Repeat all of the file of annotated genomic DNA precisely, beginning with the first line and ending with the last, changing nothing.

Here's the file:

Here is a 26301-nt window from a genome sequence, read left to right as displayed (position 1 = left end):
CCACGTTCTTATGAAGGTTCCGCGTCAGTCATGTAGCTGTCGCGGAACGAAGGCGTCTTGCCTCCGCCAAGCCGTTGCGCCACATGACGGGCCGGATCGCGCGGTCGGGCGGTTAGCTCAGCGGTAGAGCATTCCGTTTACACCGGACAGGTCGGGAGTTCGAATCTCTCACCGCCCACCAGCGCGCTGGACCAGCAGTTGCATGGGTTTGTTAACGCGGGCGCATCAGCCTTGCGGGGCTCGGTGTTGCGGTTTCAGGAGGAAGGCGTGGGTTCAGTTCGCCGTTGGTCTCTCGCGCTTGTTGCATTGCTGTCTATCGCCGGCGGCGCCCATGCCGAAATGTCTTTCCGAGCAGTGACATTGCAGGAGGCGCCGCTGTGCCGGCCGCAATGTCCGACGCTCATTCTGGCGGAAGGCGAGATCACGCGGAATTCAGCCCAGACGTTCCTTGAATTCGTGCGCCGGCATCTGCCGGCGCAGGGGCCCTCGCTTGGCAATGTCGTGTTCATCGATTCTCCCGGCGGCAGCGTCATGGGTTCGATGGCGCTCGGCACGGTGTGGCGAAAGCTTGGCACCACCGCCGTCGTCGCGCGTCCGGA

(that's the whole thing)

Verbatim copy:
Here is a 26301-nt window from a genome sequence, read left to right as displayed (position 1 = left end):
CCACGTTCTTATGAAGGTTCCGCGTCAGTCATGTAGCTGTCGCGGAACGAAGGCGTCTTGCCTCCGCCAAGCCGTTGCGCCACATGACGGGCCGGATCGCGCGGTCGGGCGGTTAGCTCAGCGGTAGAGCATTCCGTTTACACCGGACAGGTCGGGAGTTCGAATCTCTCACCGCCCACCAGCGCGCTGGACCAGCAGTTGCATGGGTTTGTTAACGCGGGCGCATCAGCCTTGCGGGGCTCGGTGTTGCGGTTTCAGGAGGAAGGCGTGGGTTCAGTTCGCCGTTGGTCTCTCGCGCTTGTTGCATTGCTGTCTATCGCCGGCGGCGCCCATGCCGAAATGTCTTTCCGAGCAGTGACATTGCAGGAGGCGCCGCTGTGCCGGCCGCAATGTCCGACGCTCATTCTGGCGGAAGGCGAGATCACGCGGAATTCAGCCCAGACGTTCCTTGAATTCGTGCGCCGGCATCTGCCGGCGCAGGGGCCCTCGCTTGGCAATGTCGTGTTCATCGATTCTCCCGGCGGCAGCGTCATGGGTTCGATGGCGCTCGGCACGGTGTGGCGAAAGCTTGGCACCACCGCCGTCGTCGCGCGTCCGGA